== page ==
Actually, what happened was that they decided to have him pop out with Hamada-kun and Hamanaka-kun. I guess they’re all in a show together? (at least, that’s how it looked in the last episode, where Onishi-kun was in their performance).
It was interesting, the way they highlighted Onishi-kun and gave him a chance to do his thing. He’s really got something going at this point, and I hope he can continue to parlay it to his advantage as he grows older.
I also liked the solo lines from B.A.D. close to the end of the song. Silly as the song is, the Naniwa Oji and B.A.D. contributions sold it for me.
The talk segment helping us to cool down from that excitement was led by Kawai-kun and Kiriyama-kun, and they had Kin Kan and Naniwa Oji as guests. The topic was . . . Kiriyama-kun. I think there was an early Maido Jani like this.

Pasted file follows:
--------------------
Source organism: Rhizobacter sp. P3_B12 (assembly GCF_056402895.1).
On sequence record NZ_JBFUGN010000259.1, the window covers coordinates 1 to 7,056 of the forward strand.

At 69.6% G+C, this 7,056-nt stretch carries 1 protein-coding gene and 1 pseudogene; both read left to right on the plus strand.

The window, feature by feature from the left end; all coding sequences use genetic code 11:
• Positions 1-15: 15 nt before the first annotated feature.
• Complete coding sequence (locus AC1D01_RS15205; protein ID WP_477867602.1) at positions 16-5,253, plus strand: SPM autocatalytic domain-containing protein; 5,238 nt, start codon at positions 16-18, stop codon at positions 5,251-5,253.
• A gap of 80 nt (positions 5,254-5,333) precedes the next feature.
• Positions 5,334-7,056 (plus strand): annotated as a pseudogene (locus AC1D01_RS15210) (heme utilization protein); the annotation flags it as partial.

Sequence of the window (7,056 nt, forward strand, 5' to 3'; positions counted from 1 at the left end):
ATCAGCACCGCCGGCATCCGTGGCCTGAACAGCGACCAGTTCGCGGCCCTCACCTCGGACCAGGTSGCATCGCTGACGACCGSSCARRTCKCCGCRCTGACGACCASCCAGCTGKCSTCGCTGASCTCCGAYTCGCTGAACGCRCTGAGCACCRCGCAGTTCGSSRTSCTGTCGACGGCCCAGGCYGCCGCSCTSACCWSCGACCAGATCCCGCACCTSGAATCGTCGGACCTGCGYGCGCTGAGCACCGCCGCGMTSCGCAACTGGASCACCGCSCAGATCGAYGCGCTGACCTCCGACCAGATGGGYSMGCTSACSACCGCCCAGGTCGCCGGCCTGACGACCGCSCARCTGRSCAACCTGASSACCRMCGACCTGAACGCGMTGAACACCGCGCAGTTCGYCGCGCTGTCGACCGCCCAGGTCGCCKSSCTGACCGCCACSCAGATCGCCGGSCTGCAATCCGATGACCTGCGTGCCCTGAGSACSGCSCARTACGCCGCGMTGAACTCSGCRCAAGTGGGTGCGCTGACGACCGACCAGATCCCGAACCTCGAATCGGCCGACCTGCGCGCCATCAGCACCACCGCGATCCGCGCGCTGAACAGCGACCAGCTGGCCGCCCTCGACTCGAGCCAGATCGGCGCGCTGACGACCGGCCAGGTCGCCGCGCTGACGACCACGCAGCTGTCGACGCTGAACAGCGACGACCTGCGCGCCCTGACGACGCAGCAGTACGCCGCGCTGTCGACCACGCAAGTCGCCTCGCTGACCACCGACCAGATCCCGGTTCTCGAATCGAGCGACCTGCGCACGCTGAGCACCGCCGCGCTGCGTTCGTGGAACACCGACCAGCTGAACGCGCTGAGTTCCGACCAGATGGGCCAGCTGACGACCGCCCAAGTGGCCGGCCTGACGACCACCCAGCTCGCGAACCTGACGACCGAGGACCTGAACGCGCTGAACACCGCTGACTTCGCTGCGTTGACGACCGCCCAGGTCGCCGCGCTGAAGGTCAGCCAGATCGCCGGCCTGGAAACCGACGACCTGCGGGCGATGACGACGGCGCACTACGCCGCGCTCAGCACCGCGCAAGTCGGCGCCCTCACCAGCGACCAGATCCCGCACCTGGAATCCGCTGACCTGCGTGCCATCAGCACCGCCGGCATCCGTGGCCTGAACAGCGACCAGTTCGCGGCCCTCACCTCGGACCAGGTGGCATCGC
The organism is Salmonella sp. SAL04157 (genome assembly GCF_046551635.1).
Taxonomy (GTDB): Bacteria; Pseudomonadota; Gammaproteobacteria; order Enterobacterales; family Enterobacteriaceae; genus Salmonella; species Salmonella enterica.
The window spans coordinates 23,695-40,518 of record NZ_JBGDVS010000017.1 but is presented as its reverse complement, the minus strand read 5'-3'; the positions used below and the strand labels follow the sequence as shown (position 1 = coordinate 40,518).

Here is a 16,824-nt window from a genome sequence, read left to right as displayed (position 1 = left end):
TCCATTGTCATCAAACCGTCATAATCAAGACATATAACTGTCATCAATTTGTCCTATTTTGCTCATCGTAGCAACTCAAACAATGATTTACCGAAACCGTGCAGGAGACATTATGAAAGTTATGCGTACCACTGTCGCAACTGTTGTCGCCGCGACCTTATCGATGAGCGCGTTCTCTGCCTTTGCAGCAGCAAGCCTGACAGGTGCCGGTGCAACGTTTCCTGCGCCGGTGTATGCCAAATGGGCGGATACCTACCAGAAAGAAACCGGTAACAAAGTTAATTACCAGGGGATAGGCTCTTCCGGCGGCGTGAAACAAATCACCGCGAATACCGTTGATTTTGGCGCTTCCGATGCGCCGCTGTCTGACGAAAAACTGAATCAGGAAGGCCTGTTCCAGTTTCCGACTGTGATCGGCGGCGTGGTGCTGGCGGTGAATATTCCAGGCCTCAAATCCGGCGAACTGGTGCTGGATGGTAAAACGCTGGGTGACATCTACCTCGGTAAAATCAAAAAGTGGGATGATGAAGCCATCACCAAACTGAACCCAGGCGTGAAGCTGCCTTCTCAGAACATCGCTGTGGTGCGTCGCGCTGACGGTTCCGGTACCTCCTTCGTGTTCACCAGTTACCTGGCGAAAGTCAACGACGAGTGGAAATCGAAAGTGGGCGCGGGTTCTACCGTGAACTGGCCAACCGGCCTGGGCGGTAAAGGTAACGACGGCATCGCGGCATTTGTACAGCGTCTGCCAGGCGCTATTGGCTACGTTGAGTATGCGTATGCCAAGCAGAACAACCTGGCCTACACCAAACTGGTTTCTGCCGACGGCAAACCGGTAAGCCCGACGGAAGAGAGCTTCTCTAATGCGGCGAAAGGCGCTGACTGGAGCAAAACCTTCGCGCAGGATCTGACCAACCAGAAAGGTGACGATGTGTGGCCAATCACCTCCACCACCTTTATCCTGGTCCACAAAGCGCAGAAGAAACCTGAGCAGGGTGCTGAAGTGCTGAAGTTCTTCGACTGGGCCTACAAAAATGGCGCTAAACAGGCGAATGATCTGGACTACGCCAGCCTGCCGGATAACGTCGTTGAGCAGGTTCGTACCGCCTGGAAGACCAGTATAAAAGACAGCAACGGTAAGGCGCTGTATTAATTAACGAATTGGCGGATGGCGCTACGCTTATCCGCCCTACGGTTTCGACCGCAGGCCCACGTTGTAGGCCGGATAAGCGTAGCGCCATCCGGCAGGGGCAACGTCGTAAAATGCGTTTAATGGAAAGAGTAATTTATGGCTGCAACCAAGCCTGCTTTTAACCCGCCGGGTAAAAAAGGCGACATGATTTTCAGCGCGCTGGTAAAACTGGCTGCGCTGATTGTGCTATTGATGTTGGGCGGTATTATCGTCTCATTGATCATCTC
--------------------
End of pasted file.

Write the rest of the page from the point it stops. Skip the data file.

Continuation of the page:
The members of Kin Kan and Naniwa Oji had to say surprising things about the way Kiriyama-kun is like, and boy did they have a lot to offer:
Best part? When Kawai-kun called Hirano Sho-kun “Shori”, and Sho-kun didn’t even correct him – Kiriyama-kun had to interrupt to make the point. Sato Shori-kun and Hirano-kun do have some broad similarities.
I’ll rule that an excellent talk segment.
Next, we got the inevitable – the Kansai anthem “Let’s Go West ~K A N S A I !!~”. Nothing new here.
Kawai-kun and Tsukada-kun did a second iteration of their Kansai junior backstage segment. We’ve seen this only once before . . .
. . . but I don’t think that was with the 7WEST guys – I think they did B.A.D. last time.
It still involved grabbing a topic from Tsukada-kun’s box:
And that says “grip competition”. They have a device that measures grip strength, and it’s Shigeoka-kun versus Tsukada-kun.
Each of the other 7WEST members picked topics as well. Kotaki-kun got a lung capacity challenge. Kamiyama-kun got to consult Tsukada-kun on a worry of his, and Fujii-kun’s . . . I’m not sure what that was about.
Hamada-kun, Shigeoka-kun, and Fujii-kun introduce the B.A.D. performance . . .